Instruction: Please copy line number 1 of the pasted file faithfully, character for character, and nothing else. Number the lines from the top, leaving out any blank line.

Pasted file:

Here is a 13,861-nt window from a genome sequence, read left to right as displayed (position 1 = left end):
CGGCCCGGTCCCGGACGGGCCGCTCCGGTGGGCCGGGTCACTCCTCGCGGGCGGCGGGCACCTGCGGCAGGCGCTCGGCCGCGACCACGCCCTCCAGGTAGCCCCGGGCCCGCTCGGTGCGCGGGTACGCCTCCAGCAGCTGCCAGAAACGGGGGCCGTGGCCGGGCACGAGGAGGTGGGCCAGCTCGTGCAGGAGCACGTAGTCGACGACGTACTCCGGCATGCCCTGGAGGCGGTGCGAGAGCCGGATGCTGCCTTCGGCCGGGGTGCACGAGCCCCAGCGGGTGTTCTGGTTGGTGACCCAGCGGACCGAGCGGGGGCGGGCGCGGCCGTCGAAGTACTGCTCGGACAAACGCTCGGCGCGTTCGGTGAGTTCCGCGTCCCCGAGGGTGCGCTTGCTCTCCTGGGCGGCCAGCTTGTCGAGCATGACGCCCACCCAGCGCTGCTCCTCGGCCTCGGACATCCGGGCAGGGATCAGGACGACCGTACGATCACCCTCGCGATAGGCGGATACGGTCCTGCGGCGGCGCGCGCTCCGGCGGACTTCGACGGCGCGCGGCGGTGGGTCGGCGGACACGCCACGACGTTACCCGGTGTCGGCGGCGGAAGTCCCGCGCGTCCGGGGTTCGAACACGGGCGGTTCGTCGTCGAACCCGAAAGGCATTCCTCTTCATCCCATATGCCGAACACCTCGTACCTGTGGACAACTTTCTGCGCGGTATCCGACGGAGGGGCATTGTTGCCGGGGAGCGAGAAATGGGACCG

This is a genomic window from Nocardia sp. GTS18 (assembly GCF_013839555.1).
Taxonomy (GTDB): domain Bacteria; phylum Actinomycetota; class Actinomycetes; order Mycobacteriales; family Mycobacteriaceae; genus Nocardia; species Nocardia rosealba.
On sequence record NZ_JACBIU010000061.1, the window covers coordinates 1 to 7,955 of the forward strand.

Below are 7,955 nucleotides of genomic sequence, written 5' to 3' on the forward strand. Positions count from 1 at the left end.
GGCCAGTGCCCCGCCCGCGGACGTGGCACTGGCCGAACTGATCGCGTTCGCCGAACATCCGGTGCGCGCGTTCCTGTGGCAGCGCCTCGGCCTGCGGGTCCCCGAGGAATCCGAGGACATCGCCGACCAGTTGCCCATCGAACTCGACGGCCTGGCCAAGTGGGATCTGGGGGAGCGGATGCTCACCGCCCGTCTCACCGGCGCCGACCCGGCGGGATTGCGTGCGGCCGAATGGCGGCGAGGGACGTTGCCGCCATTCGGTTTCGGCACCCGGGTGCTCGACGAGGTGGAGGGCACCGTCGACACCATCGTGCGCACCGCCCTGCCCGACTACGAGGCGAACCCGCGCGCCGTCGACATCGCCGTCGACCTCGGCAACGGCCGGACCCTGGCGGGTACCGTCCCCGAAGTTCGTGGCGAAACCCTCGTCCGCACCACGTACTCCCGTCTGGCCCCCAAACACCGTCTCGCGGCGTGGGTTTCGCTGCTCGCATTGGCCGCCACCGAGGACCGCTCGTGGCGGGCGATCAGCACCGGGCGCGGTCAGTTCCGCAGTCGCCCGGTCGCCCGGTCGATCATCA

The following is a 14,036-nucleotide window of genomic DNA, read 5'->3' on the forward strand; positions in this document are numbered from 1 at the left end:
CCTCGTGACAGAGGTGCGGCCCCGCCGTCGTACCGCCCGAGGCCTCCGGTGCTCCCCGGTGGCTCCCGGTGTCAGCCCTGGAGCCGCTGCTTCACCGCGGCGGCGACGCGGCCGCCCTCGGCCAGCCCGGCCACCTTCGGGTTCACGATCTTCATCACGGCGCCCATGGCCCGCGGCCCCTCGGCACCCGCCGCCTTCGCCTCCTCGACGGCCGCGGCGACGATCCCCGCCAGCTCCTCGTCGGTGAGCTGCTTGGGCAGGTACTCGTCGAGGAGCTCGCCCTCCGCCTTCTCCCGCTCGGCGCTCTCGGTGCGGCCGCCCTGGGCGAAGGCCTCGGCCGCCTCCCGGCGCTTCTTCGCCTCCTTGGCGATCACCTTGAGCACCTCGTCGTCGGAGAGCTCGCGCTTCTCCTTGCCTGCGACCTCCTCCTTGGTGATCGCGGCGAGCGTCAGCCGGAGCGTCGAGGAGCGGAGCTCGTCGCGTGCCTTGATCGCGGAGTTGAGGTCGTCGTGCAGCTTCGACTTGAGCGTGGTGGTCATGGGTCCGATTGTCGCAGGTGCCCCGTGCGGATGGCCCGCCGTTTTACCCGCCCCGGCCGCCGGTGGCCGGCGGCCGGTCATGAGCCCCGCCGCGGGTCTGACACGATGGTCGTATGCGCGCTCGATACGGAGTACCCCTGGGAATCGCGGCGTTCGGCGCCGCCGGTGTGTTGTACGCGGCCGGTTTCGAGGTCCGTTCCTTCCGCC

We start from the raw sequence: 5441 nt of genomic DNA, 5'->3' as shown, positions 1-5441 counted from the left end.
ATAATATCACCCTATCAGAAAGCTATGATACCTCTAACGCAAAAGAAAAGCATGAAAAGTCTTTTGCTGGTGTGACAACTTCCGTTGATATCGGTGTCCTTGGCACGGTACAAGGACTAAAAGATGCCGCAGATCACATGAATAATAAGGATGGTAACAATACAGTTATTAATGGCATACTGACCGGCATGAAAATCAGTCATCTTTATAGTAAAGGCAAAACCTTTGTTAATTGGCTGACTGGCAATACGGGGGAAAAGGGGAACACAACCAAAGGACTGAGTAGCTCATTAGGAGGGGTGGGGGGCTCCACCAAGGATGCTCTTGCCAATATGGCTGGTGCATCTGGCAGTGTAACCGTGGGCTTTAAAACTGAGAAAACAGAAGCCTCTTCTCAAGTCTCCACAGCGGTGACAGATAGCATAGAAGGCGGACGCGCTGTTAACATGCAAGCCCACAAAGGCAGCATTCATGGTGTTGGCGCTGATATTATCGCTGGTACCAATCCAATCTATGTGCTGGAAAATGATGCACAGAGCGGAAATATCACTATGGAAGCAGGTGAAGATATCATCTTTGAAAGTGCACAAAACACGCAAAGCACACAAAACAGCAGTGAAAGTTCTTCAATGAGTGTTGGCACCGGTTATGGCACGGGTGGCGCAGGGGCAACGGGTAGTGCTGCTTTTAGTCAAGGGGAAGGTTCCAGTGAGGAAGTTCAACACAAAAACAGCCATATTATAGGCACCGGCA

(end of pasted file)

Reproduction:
Here is a 13,861-nt window from a genome sequence, read left to right as displayed (position 1 = left end):